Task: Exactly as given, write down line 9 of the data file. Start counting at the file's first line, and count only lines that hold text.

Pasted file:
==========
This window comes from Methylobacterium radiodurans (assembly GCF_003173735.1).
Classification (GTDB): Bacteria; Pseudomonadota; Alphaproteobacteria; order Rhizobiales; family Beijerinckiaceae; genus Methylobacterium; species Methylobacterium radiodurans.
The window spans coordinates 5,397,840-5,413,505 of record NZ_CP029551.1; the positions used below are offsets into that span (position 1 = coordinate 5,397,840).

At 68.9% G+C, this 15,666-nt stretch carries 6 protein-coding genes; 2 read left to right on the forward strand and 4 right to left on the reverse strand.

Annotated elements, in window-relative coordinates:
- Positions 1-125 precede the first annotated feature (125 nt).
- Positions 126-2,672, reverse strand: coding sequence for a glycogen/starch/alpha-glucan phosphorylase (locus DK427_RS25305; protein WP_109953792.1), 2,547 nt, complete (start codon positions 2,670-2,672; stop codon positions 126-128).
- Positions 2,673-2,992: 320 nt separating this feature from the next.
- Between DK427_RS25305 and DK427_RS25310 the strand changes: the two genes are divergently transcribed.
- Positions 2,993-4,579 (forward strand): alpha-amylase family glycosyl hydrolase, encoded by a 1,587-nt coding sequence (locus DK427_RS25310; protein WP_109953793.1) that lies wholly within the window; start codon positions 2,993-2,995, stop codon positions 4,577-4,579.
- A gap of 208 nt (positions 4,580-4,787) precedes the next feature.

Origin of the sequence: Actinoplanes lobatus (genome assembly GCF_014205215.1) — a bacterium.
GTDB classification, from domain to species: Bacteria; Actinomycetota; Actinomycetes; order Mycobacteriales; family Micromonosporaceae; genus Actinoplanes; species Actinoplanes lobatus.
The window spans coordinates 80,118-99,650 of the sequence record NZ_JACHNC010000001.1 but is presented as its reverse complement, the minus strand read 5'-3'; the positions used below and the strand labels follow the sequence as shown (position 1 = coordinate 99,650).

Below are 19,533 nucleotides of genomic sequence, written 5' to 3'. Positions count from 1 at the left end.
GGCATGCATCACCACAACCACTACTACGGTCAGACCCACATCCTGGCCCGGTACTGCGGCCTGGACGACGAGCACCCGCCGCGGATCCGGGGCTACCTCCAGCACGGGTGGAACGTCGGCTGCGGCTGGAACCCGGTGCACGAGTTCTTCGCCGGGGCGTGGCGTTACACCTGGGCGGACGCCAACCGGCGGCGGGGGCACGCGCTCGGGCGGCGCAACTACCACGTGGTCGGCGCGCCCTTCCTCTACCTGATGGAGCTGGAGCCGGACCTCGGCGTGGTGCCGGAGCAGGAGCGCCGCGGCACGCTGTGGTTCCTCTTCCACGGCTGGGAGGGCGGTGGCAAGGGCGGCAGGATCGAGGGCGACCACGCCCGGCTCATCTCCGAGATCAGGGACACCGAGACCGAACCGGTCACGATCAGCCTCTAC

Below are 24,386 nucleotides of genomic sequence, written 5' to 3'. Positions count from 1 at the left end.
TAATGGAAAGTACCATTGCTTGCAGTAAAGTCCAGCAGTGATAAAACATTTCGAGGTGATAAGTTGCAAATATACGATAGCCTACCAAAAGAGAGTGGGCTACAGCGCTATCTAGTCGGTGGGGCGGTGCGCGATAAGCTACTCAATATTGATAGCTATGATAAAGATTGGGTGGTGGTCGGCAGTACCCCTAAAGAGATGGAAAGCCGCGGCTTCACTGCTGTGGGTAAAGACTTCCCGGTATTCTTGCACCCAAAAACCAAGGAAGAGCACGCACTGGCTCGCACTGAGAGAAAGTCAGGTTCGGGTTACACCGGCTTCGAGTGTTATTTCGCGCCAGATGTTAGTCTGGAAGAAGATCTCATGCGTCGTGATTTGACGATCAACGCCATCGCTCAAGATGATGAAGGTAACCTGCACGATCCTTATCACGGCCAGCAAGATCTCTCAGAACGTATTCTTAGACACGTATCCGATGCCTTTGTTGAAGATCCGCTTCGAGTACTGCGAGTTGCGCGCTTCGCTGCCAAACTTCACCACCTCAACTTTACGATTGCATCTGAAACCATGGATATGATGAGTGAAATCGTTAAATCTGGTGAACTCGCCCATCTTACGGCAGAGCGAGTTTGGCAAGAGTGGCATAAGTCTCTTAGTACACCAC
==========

- Between DK427_RS25305 and DK427_RS25310 the strand changes: the two genes are divergently transcribed.